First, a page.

Do you want to help advance the practice, science and profession of project, program and portfolio management in Denmark? And are you interested in mentoring, challenging and engaging young people with interest in project, program and portfolio management? If you can answer “yes” to any of those questions, then maybe you are just the one PMI Denmark is looking for.
PMI Denmark is increasing its collaboration with academia, and one of our initiatives is to facilitate the match between Master Thesis industrial sponsors/supervisor in the industry and engaged students in universities. Ideally, the Sponsor/Supervisor is working at a private or public organization in an area related to project, program and portfolio management and is committed to sponsor the development of a topic or question that a student could investigate in depth through his or her Master Thesis.
Why: Master thesis is an opportunity to identify and solve a small problem, to test new ideas, and to contribute to education of young talents. The master thesis can also work as a mutually beneficial long job interview, where you can work together with a student before hiring him for permanent position.
Topic: In general, defining the topic is a process based on the collaboration and dialogue between industrial supervisor, student and academic supervisor. Scoping the thesis takes time and therefore early involvement is advisable. That is why I suggest an ‘initiation period’ before the official start of the master thesis (see below).
The topic should be related with a real problem, and analysed in a structured manner, with support from an academic discipline. The student is expected to review current literature, and use concepts and theories to approach the problem.
Ideally, the topic should be related to supervisor’s and/or industry’s interests and knowledge area, and, if possible, something the student has already touched upon during previous courses.
Example of topics:
- Analysis of digitalisation initiatives in projects
- Analysis and improvement of information displays for project decision making
- Development of a case study of a particularly good project (to be shared with other employees)
- Understanding of needs for tool/process and/or implementation of such process/tool
- Analysis of level of adoption of a new initiative, e.g. the deployment of a training program
- Analysis of decision making processes in e.g. vendor selection or committee meetings
- Observation and suggestions to de-bias project estimations and decisions
- Analysis of initiatives to implement agile or scale up agile or hybrid models in the organization
Roles and Responsibilities:
As industrial supervisor, you will be involved in varying degrees depending on the nature of engagement of students. If student has internship in the company, a stronger time commitment is common. Usually industrial supervision involves periodic meetings with students – more frequent in the beginning and end, and sporadic in between. The meetings will help students to understand the organisation (access to the right people, understand who is who, etc). Usually, the industrial partner’s responsibilities involve:
- · guidance to ensure practical relevance of the research
- · help student to understand the company and the problem
- · help student to access data, e.g. help arrange interviews with key people (we can expect the student to contact and schedule meetings with support)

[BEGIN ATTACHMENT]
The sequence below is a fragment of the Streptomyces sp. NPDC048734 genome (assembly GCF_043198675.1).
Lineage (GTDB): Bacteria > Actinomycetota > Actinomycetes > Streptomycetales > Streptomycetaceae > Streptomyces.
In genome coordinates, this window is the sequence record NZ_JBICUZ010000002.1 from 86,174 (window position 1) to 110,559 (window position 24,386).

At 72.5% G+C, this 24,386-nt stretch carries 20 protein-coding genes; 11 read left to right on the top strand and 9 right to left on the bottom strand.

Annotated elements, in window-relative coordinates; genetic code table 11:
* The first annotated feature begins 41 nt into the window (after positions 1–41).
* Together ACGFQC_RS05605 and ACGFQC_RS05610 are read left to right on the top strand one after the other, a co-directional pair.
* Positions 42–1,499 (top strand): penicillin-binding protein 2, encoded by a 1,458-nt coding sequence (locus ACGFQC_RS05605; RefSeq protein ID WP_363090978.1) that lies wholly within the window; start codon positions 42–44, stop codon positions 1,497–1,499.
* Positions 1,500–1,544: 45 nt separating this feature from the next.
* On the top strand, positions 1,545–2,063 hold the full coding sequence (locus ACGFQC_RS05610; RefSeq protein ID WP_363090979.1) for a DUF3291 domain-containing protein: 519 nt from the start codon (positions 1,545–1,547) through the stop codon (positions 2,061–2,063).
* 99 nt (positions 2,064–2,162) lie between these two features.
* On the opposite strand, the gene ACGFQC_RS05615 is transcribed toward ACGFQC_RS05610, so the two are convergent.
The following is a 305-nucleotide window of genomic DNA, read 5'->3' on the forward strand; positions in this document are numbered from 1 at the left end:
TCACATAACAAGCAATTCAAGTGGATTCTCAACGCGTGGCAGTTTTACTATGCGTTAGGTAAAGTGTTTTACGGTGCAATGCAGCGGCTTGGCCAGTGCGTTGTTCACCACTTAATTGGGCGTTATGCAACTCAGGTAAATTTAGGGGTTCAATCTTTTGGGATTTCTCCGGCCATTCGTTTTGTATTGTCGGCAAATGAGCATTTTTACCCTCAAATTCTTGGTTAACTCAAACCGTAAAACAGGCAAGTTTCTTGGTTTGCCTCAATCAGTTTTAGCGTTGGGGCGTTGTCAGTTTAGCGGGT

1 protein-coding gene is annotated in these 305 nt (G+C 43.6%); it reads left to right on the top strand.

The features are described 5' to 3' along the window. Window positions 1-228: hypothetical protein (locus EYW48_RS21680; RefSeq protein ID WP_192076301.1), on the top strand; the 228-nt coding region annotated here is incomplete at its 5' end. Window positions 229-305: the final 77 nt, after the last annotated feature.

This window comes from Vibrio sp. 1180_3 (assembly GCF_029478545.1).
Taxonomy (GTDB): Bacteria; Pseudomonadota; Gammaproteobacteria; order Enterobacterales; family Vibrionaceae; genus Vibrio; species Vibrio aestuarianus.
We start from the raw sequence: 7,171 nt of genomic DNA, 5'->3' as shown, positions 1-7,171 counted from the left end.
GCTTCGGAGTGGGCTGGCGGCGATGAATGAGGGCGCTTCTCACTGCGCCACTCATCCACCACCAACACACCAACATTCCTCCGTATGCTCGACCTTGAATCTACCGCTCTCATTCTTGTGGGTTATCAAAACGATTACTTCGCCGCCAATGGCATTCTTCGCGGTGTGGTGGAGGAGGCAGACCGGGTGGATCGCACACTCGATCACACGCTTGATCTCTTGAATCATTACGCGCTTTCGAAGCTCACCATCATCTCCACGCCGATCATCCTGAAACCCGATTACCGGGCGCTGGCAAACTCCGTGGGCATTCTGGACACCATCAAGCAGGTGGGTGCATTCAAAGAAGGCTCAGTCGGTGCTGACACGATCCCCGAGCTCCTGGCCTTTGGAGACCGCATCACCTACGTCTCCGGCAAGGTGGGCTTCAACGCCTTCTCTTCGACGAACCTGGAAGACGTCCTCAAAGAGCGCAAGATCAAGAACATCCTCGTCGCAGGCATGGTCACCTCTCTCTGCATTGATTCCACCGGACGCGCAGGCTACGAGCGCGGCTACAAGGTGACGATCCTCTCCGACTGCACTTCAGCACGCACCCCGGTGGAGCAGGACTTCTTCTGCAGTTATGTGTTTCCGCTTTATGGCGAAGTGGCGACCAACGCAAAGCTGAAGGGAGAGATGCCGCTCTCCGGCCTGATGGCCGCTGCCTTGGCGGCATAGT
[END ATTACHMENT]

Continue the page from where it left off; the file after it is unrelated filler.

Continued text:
- · constructive conversations about the topic of the thesis based on their experience
Students will work on the thesis in a fulltime or close to fulltime basis. Usually students are mature, have had some exposure to industry and can manage the thesis and themselves under academic and industrial guidance. The student is the ultimate responsible for the work, and its quality.
Academic supervisor(s) will provide academic support, this entails theoretical, analytical and methodological guidance. Usually supervision takes place around every second week. Disclaimer: The university cannot guarantee quality of academic work nor the practical impact of the thesis.
Process: It is useful to establish formal stage gates upfront. They work like stage-gates of the project and ensures a smoother development of the thesis project. The milestones usually drive and motivate the students to deliver high quality work in line with intended objectives across the entire time of the master. It also helps to steer the project to yield relevant results to all.
Classic stage gates and milestones are (based on 6 months, 24 wks plan):
- · ALL: A: Kick-off (approx. Week 1): describe potential topics and decide on the topic. Initial conversation about the problem(s)
- · ALL: B: Problem (approx. Week 5): present current overview of potential problems, decide on ‘the’ problem
- · UNIVERSITY: C: Literature review, research question (approx. Week 9): present state of the art and decide on specific question to be answered through the thesis
- · ALL: D: Theory and Methodology (approx. Week 13): decide theoretical framing, and how to investigate the problem and establish first contact points (e.g. survey, or interviews, or cases, or implementation of alternative method and observe results, or experiments…)
- · ALL: E: Preliminary data analysis (approx. Week 17): present data collected, and discuss findings and implications, decide on need for further data collection
- · ALL: F: Final presentation to company (approx. Week 22)
- · Delivery of final report and oral examination (approx. week 24) (presence of industrial supervisor is not required but encouraged)
- Period 1: Initiation: Nov/Dec; Official start: Jan; Closure: Jun
- Period 2: Initiation: May/June; Official start: Sept; Closure: Dec
Next step: Consider first ideas of topics and contact Joana Geraldi, email@example.com, no later than September 30.